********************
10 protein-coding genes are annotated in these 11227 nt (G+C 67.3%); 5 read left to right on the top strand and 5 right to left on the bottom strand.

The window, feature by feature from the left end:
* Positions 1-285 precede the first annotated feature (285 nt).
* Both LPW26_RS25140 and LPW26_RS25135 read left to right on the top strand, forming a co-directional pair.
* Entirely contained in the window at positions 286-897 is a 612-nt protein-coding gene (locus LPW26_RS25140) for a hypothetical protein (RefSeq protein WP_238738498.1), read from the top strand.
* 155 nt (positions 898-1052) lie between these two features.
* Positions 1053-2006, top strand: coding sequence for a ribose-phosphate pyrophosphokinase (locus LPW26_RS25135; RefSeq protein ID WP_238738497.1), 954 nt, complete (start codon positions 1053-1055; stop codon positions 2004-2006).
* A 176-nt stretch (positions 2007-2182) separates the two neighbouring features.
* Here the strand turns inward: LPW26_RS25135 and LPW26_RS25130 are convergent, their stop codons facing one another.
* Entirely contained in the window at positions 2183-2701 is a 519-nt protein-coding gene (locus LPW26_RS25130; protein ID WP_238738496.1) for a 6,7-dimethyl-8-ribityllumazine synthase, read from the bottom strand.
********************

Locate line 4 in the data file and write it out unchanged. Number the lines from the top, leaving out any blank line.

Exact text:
* Both LPW26_RS25140 and LPW26_RS25135 read left to right on the top strand, forming a co-directional pair.